MX 2002 Hands-On
THQ's Championship Motocross series is making its way to the PS2 as MX 2002. We got a chance to sit down with an playable version of the game to see how Ricky Carmichael looks on the PS2.
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THQ's Championship Motocross series is coming to the PS2 as MX 2002. Developed by Pacific Coast Power and Light, the game promises to complement Championship Motocross's popular gameplay with the PS2's technical prowess. We recently had the chance to get our hands on an advanced version of the game to see how Ricky Carmichael looks on the PS2.
MX 2002 is divided into two basic modes: exhibition and freeride. The exhibition mode is where the actual racing takes place. You pick one of the game's 30 riders and one of 22 tracks based on real supercross and motocross tracks, then you race it out. The freeride mode is where you can simply race around at leisure or even take part in trick competitions and the new bus-jump and step-up modes. The game sports real riders from the 125cc, 250cc, and freestyle ranks, and it features bikes and endorsements from real motocross manufacturers. The game also has a career mode where you can create a new rider and take him from an unknown amateur to a motocross champion. In this mode you'll be able to get sponsorship deals and factory offers from real-life companies, and you will be able to select and tweak one of 10 different realistic motorbikes.
The gameplay is fairly simplistic. You use the left analog stick to control your rider, and you use the face buttons to accelerate and decelerate. The game also has a clutch that you can engage with either the L1 or the L2 button. The clutch is helpful for popping wheelies and making especially tight turns. Pacific Coast Power and Light has done away with the earlier suspension preload system in favor of a simpler, more user-friendly system. Instead of actually having to lean down on your front forks as in the earlier versions, now you simply press and hold the L2 or R2 button to preload your suspension. Preloading your suspension adds more height to your jumps, and this can mean the difference between slowing down for a difficult rhythm section and clearing the section entirely. The game does feature a fairly realistic riding physics : Pushing forward on the analog stick will make your rider lean over the handlebars and will put more traction on the front tire, while pushing back on the analog stick will have the opposite effect. However, the game is pretty lenient when it comes to realistic airborne physics: You'll be able to launch into the air at atmospheric heights and perform some ridiculous stunts. Still, the game manages to pull it off, and the big air just adds to the appeal of the freeride mode.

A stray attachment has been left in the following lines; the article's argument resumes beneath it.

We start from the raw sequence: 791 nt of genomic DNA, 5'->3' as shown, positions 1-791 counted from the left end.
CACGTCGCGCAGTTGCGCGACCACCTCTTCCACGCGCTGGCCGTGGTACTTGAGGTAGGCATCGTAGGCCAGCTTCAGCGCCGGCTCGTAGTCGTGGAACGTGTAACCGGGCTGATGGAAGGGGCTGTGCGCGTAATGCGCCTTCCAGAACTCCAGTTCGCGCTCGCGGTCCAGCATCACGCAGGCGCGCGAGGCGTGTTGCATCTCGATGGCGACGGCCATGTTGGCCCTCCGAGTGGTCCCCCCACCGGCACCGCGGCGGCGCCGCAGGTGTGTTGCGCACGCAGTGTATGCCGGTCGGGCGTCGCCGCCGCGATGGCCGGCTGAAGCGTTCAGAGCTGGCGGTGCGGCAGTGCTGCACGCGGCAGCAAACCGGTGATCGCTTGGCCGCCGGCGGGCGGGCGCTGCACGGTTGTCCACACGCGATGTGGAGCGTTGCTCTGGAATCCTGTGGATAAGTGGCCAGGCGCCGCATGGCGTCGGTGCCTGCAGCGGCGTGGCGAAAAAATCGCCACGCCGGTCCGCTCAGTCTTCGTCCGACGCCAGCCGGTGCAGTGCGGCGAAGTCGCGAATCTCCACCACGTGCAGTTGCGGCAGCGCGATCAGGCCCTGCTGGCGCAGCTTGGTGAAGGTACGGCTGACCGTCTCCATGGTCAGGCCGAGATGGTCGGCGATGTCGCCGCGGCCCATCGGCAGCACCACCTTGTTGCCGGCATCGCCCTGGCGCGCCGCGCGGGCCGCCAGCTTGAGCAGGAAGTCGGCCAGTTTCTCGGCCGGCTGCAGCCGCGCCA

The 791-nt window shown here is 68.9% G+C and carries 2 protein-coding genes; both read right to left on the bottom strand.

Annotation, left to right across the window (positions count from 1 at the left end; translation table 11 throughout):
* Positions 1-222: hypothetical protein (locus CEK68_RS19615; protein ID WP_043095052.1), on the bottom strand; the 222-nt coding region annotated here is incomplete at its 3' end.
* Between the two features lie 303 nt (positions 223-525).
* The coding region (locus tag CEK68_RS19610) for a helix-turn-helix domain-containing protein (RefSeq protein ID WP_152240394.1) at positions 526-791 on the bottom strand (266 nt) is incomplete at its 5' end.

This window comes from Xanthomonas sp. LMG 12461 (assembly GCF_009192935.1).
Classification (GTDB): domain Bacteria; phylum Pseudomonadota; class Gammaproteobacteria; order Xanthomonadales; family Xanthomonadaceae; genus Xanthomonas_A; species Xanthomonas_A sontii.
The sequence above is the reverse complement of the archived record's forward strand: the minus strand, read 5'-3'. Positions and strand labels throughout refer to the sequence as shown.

At this point the graphics are pretty spiffy. The rider models look very good and animate extremely well on the bikes. Riders will actually move about on the bikes as you control them and will even cast their weight appropriately on the bikes. The levels themselves are looking pretty good, but the freeride levels are fairly sparse and unpopulated. The frame rate seems solid, and the pop-up is kept to a minimum. Particle effects are put to good use in that dirt and mud get kicked up from your rear tire, but unfortunately your tire also kicks up dirt while you're riding on cement . The crash animations need some work too as some of the animations look completely unrealistic. The game has a soundtrack with plenty of licensed songs from rock and punk bands popular with motocross fans. Sound effects, such as the engine noise, need a little tweaking before the final game ships, as they are still mediocre at this point.
MX 2002 appears to be coming together nicely. The game has two more months before it hits stores, and it's already looking fairly polished. This fun motocross game is a diamond in the rough and, with only a bit of tweaking, will be a worthy addition to the Motocross series MX 2002 is scheduled for a June release.
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